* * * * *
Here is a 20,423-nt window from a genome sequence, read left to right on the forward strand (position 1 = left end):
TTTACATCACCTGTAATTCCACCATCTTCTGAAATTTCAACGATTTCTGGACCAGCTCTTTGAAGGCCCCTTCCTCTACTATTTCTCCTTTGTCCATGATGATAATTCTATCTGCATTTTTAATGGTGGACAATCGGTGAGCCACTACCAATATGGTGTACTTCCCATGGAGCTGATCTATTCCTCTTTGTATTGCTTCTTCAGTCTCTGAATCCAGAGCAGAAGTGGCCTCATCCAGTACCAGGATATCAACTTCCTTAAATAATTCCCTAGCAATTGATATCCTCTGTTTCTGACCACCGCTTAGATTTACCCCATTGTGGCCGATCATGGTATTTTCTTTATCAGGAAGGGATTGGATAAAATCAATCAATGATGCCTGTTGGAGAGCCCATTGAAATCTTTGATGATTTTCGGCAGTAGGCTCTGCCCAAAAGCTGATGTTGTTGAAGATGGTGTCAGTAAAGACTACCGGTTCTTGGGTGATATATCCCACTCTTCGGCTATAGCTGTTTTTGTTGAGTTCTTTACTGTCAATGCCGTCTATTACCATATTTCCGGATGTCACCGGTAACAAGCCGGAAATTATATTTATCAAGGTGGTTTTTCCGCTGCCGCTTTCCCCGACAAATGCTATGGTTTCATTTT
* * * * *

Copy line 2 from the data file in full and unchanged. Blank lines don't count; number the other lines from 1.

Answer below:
TTTACATCACCTGTAATTCCACCATCTTCTGAAATTTCAACGATTTCTGGACCAGCTCTTTGAAGGCCCCTTCCTCTACTATTTCTCCTTTGTCCATGATGATAATTCTATCTGCATTTTTAATGGTGGACAATCGGTGAGCCACTACCAATATGGTGTACTTCCCATGGAGCTGATCTATTCCTCTTTGTATTGCTTCTTCAGTCTCTGAATCCAGAGCAGAAGTGGCCTCATCCAGTACCAGGATATCAACTTCCTTAAATAATTCCCTAGCAATTGATATCCTCTGTTTCTGACCACCGCTTAGATTTACCCCATTGTGGCCGATCATGGTATTTTCTTTATCAGGAAGGGATTGGATAAAATCAATCAATGATGCCTGTTGGAGAGCCCATTGAAATCTTTGATGATTTTCGGCAGTAGGCTCTGCCCAAAAGCTGATGTTGTTGAAGATGGTGTCAGTAAAGACTACCGGTTCTTGGGTGATATATCCCACTCTTCGGCTATAGCTGTTTTTGTTGAGTTCTTTACTGTCAATGCCGTCTATTACCATATTTCCGGATGTCACCGGTAACAAGCCGGAAATTATATTTATCAAGGTGGTTTTTCCGCTGCCGCTTTCCCCGACAAATGCTATGGTTTCATTTT